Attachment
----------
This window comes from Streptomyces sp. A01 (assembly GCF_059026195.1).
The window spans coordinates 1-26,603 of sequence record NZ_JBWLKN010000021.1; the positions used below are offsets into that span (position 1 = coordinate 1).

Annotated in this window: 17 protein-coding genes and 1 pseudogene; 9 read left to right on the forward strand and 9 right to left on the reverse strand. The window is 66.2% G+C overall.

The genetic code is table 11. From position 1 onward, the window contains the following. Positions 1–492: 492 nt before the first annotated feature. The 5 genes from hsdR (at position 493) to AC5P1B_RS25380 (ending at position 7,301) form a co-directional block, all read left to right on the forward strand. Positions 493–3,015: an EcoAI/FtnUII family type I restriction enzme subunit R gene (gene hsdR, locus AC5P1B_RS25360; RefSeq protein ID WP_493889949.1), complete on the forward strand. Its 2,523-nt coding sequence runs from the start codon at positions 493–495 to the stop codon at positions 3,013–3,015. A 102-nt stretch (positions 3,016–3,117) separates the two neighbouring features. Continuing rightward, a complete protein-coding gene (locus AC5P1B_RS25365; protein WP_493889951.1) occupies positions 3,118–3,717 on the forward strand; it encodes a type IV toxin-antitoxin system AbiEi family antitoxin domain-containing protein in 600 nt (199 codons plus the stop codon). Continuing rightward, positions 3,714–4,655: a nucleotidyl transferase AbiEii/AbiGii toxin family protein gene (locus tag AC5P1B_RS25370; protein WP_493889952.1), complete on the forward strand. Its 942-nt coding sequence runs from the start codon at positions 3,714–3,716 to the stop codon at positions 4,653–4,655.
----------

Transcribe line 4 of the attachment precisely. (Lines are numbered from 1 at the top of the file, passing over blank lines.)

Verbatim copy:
The genetic code is table 11. From position 1 onward, the window contains the following. Positions 1–492: 492 nt before the first annotated feature. The 5 genes from hsdR (at position 493) to AC5P1B_RS25380 (ending at position 7,301) form a co-directional block, all read left to right on the forward strand. Positions 493–3,015: an EcoAI/FtnUII family type I restriction enzme subunit R gene (gene hsdR, locus AC5P1B_RS25360; RefSeq protein ID WP_493889949.1), complete on the forward strand. Its 2,523-nt coding sequence runs from the start codon at positions 493–495 to the stop codon at positions 3,013–3,015. A 102-nt stretch (positions 3,016–3,117) separates the two neighbouring features. Continuing rightward, a complete protein-coding gene (locus AC5P1B_RS25365; protein WP_493889951.1) occupies positions 3,118–3,717 on the forward strand; it encodes a type IV toxin-antitoxin system AbiEi family antitoxin domain-containing protein in 600 nt (199 codons plus the stop codon). Continuing rightward, positions 3,714–4,655: a nucleotidyl transferase AbiEii/AbiGii toxin family protein gene (locus tag AC5P1B_RS25370; protein WP_493889952.1), complete on the forward strand. Its 942-nt coding sequence runs from the start codon at positions 3,714–3,716 to the stop codon at positions 4,653–4,655.